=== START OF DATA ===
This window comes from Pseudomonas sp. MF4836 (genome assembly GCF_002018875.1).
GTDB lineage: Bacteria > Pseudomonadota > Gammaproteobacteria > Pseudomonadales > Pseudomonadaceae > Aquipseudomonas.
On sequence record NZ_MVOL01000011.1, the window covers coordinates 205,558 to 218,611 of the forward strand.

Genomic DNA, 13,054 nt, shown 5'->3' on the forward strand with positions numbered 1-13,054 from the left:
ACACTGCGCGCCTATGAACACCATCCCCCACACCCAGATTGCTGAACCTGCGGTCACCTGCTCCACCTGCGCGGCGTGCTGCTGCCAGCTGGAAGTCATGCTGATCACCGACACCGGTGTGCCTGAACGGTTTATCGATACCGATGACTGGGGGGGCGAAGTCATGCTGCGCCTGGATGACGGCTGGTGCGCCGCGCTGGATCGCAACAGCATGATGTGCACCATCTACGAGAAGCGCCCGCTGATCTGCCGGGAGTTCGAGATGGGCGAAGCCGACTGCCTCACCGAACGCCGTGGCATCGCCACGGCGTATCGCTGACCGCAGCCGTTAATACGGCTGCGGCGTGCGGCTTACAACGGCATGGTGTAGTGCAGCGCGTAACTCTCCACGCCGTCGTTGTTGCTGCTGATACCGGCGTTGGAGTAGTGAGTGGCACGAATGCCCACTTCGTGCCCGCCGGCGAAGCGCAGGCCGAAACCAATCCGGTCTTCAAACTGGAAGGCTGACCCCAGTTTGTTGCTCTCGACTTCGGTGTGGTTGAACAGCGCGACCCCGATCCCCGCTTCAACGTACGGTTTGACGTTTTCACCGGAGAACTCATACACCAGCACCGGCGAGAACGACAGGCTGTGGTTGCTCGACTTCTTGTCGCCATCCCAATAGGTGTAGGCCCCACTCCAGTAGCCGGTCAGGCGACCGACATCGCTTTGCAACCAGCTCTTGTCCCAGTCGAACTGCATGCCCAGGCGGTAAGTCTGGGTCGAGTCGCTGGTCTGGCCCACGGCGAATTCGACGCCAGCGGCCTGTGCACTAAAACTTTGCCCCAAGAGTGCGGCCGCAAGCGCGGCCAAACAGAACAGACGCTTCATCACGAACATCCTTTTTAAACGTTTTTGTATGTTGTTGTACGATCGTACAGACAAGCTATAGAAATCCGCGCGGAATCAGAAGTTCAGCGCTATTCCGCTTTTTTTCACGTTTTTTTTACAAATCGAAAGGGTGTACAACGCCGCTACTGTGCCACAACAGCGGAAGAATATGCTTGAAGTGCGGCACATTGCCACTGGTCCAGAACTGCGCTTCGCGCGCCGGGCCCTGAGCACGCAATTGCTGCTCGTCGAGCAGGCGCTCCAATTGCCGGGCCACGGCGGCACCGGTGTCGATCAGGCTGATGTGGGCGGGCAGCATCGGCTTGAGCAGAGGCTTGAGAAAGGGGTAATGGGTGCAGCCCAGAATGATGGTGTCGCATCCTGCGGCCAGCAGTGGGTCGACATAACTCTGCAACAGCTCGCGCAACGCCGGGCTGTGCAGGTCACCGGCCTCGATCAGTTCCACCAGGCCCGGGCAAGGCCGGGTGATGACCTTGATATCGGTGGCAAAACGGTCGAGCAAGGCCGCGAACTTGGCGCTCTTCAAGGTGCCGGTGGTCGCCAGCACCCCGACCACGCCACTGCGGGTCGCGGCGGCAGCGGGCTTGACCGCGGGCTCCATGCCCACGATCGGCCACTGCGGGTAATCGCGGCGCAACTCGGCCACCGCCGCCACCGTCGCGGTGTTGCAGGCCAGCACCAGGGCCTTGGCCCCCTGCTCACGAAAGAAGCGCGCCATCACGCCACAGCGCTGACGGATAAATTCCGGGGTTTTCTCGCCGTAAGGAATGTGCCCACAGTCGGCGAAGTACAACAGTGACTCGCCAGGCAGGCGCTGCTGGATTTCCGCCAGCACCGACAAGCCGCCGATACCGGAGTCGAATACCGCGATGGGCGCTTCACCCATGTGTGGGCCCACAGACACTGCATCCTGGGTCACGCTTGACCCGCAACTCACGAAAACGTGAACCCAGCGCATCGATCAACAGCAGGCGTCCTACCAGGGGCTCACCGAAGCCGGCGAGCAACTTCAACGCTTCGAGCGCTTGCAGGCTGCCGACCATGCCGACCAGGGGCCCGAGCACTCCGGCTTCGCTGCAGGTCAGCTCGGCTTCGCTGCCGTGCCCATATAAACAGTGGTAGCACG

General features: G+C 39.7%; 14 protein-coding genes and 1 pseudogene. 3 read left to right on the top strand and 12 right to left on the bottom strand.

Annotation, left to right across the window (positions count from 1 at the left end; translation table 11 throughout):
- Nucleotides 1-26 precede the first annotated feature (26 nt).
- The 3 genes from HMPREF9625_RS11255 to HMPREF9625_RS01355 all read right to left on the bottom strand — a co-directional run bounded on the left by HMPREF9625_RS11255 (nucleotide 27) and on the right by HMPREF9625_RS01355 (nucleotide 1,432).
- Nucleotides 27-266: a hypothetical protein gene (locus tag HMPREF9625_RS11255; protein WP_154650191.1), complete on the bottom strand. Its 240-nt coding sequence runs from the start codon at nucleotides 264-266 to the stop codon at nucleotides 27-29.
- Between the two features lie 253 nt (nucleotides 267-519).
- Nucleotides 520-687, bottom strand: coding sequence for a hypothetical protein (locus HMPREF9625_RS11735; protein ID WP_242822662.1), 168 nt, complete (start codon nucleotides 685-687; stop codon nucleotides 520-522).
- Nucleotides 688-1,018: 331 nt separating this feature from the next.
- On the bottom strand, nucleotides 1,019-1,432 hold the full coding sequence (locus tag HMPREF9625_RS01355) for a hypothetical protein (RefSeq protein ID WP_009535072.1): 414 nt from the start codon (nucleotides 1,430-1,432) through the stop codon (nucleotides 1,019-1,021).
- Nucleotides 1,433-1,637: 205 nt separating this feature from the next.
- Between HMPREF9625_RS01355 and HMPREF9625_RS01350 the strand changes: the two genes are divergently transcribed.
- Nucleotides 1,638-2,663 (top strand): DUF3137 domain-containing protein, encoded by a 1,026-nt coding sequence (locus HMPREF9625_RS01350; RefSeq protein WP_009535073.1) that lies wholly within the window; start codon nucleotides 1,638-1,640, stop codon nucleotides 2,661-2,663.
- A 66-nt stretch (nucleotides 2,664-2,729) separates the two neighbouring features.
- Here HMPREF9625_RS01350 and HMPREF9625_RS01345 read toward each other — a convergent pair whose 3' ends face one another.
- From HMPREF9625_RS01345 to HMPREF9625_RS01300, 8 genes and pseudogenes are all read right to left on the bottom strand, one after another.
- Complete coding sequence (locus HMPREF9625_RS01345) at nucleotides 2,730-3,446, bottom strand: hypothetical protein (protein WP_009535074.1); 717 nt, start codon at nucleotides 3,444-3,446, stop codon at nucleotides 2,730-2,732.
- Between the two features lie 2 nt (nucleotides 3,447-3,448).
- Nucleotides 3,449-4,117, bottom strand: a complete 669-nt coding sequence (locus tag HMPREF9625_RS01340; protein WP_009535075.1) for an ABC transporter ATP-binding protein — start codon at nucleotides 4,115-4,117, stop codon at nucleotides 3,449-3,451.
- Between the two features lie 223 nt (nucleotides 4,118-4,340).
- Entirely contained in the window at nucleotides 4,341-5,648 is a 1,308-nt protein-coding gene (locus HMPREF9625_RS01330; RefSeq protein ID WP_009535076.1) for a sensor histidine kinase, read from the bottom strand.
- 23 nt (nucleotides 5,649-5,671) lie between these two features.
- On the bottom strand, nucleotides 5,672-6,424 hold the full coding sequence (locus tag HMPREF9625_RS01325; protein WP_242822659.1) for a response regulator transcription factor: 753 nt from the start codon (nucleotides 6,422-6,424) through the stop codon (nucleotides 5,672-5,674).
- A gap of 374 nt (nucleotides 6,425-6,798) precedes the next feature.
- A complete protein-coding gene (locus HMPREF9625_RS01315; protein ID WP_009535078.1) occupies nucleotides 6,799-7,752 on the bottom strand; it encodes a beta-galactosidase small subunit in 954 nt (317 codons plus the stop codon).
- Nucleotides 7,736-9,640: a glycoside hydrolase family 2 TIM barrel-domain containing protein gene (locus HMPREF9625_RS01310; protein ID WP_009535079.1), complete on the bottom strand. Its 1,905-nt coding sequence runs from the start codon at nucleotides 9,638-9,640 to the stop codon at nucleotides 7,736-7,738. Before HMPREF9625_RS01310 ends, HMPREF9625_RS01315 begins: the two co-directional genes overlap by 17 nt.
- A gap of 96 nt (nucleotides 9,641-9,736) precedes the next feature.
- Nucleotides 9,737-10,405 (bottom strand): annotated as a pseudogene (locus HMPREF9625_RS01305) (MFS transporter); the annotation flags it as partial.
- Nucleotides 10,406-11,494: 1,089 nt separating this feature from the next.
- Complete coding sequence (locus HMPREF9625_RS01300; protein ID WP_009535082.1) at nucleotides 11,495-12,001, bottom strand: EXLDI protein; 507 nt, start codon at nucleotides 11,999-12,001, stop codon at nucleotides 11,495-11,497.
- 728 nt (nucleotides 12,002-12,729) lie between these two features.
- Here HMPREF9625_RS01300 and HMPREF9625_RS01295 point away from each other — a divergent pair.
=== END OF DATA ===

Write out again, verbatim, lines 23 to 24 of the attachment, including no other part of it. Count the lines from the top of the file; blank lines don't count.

- Nucleotides 3,449-4,117, bottom strand: a complete 669-nt coding sequence (locus tag HMPREF9625_RS01340; protein WP_009535075.1) for an ABC transporter ATP-binding protein — start codon at nucleotides 4,115-4,117, stop codon at nucleotides 3,449-3,451.
- Between the two features lie 223 nt (nucleotides 4,118-4,340).